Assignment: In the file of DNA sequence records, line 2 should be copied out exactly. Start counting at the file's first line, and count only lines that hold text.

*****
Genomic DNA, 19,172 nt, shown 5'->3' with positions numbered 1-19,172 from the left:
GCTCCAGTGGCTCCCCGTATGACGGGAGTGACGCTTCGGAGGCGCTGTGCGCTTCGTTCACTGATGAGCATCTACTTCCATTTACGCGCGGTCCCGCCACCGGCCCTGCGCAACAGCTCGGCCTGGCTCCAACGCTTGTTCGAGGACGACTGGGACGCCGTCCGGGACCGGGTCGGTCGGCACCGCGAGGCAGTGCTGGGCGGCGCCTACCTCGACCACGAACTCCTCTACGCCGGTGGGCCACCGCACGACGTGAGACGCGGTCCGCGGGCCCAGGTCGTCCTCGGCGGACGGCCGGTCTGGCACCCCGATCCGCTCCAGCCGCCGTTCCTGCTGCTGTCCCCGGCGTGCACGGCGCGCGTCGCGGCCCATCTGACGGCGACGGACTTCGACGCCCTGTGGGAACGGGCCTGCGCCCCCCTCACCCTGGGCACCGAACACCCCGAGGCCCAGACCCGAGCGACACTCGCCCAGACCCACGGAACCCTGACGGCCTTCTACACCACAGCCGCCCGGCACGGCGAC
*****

GCTCCAGTGGCTCCCCGTATGACGGGAGTGACGCTTCGGAGGCGCTGTGCGCTTCGTTCACTGATGAGCATCTACTTCCATTTACGCGCGGTCCCGCCACCGGCCCTGCGCAACAGCTCGGCCTGGCTCCAACGCTTGTTCGAGGACGACTGGGACGCCGTCCGGGACCGGGTCGGTCGGCACCGCGAGGCAGTGCTGGGCGGCGCCTACCTCGACCACGAACTCCTCTACGCCGGTGGGCCACCGCACGACGTGAGACGCGGTCCGCGGGCCCAGGTCGTCCTCGGCGGACGGCCGGTCTGGCACCCCGATCCGCTCCAGCCGCCGTTCCTGCTGCTGTCCCCGGCGTGCACGGCGCGCGTCGCGGCCCATCTGACGGCGACGGACTTCGACGCCCTGTGGGAACGGGCCTGCGCCCCCCTCACCCTGGGCACCGAACACCCCGAGGCCCAGACCCGAGCGACACTCGCCCAGACCCACGGAACCCTGACGGCCTTCTACACCACAGCCGCCCGGCACGGCGAC